The National Union of Journalists Malaysia (NUJ) condemned a death threat which it said was issued against a journalist with the New Straits Times Press (NSTP).
"The NUJ has received a report from its branch at the New Straits Times Press over one of its members/reporters who had received a death threat through an e-mail yesterday.
"NUJ strongly condemns this kind of act which is tantamount to a criminal case and whoever is responsible for making such a threat must be investigated and brought to justice immediately by the police," the union's secretary-general Chin Sung Chew said in a statement today.
"The journalist has since filed a police report at a nearby police station," he added. Chin did not name the journalist.
He said that anyone dissatisfied with a news report had a right to file a complaint through the proper channels and not through "heinous acts".
"A journalist has the right to pursue the truth in reporting as long as it's based on facts and no one can hinder him or her from doing so by taking the law into their own hands.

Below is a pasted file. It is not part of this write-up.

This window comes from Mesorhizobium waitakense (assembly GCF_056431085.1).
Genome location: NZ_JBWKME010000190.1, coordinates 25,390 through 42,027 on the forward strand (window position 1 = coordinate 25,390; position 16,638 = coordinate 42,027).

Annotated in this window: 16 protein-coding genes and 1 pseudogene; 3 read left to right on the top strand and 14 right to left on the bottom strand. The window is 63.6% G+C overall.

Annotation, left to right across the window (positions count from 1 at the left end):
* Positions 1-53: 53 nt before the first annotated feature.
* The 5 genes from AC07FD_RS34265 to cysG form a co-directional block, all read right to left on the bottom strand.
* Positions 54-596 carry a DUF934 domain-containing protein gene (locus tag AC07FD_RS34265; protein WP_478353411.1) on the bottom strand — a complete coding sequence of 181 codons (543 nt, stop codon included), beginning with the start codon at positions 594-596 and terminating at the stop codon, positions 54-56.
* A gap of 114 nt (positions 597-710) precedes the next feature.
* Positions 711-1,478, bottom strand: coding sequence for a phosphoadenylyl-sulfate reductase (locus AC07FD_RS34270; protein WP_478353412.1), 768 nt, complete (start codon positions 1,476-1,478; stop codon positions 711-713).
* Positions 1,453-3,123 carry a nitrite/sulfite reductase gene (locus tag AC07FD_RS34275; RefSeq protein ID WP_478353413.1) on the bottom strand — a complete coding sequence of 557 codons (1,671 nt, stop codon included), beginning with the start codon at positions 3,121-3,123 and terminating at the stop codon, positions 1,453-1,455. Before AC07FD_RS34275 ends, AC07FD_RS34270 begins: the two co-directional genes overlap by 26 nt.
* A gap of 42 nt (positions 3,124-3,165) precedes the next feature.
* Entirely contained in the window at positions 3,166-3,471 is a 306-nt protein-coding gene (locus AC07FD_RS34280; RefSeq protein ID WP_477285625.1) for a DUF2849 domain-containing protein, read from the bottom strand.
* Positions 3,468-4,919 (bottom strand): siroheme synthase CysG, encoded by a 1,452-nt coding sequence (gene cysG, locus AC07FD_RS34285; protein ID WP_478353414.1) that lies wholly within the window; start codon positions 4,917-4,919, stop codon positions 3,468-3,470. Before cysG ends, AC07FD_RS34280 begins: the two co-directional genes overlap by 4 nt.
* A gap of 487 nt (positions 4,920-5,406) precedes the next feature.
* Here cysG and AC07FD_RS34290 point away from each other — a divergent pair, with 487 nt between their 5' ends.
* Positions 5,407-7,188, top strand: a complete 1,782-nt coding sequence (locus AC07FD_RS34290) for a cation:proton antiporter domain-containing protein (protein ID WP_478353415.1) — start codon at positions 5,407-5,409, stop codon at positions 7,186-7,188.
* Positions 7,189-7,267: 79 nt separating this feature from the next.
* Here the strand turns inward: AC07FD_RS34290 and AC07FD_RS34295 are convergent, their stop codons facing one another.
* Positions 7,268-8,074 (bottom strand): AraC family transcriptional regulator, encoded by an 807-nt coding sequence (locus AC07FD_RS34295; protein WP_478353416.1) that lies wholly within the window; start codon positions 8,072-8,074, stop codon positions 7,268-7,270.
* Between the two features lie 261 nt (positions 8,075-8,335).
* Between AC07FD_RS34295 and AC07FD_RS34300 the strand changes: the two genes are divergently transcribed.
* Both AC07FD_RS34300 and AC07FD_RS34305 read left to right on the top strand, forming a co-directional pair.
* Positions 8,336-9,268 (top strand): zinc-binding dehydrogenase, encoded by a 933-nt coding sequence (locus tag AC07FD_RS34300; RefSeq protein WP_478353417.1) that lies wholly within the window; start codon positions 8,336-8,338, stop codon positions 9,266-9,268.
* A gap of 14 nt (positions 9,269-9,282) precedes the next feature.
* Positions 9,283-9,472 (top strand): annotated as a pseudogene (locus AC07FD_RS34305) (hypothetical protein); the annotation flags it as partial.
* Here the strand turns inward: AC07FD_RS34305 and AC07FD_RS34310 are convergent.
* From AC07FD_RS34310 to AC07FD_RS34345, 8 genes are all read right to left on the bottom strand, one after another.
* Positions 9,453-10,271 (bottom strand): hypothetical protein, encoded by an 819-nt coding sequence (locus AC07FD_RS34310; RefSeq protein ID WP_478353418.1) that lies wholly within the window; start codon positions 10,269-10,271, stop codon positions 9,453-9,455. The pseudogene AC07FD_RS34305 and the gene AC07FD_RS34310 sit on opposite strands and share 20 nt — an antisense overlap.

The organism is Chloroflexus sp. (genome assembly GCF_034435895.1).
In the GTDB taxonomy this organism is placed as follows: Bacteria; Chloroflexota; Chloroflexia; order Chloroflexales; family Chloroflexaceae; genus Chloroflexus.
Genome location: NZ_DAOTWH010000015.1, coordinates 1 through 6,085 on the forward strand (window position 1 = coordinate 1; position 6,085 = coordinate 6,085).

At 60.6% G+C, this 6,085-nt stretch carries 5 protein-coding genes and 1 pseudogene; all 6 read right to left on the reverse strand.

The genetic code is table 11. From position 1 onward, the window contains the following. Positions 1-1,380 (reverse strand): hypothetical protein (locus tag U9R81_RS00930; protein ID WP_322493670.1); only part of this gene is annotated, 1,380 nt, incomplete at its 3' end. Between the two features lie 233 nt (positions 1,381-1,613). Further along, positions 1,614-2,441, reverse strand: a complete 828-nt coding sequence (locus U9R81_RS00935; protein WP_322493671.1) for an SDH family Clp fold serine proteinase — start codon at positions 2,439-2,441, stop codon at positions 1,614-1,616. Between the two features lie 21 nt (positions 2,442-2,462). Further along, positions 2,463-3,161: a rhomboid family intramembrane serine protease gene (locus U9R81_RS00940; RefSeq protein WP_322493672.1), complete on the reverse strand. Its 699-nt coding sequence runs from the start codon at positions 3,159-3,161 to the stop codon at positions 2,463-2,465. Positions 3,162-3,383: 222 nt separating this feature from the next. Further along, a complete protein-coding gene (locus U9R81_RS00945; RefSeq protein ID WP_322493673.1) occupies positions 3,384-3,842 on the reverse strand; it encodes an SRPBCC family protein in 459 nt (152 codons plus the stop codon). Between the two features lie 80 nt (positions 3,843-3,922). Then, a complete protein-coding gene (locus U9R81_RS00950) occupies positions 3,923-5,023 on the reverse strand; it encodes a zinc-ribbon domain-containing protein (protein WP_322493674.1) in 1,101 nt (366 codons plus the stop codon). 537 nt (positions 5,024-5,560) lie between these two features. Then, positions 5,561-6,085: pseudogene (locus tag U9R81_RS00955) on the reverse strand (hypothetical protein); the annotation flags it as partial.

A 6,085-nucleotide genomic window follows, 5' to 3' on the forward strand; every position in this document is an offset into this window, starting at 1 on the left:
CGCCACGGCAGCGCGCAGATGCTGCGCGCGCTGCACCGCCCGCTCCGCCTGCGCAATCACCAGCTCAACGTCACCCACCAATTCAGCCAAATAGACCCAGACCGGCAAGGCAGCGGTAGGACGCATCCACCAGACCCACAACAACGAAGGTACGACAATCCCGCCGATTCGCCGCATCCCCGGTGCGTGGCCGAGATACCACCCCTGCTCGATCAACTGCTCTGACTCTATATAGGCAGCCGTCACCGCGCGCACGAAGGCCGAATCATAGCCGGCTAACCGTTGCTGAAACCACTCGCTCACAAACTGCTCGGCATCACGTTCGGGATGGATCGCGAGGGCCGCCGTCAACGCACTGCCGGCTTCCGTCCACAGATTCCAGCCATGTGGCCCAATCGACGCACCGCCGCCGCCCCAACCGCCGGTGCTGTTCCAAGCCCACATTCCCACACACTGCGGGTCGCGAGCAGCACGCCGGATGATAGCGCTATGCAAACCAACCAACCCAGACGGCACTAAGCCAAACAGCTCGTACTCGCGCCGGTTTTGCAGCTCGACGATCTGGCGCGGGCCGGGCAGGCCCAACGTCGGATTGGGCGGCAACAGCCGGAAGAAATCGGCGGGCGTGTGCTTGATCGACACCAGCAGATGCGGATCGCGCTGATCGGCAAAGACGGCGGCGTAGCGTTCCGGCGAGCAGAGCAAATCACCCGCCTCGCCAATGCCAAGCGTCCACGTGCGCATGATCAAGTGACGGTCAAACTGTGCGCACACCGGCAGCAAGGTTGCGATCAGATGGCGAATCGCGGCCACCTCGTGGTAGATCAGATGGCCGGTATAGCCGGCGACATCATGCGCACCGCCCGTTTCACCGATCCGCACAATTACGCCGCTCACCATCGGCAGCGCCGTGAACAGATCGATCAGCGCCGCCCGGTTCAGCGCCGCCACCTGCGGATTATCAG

"NUJ urges our members and journalists as a whole not to tolerate any form of verbal or written threats by anyone and immediately report them to the authorities to help curb these actions," he said.
Chin added the NUJ was very concerned by the incident and would monitor it closely to ensure the safety of journalists.
Meanwhile, media advocacy group Gerakan Media Merdeka (Geramm) also condemned the death threat.
It revealed that the death threat was against a journalist from Berita Harian, which is part of the NSTP group.
"It is understood that the alleged threat was sent in relation to an exclusive report by the journalist concerned. A police report has since been lodged over the incident.
"Geramm hereby urges the police and MCMC to take immediate action to identify and investigate the individual responsible," it said in a separate statement.
Geramm added that any form of threats against the media was unacceptable.
"All journalists have the right to report based on facts without being overshadowed by fear of any quarter.
"Parties unhappy with any media report should use the right channels either by exercising their right to respond or taking legal action if deemed necessary," it said.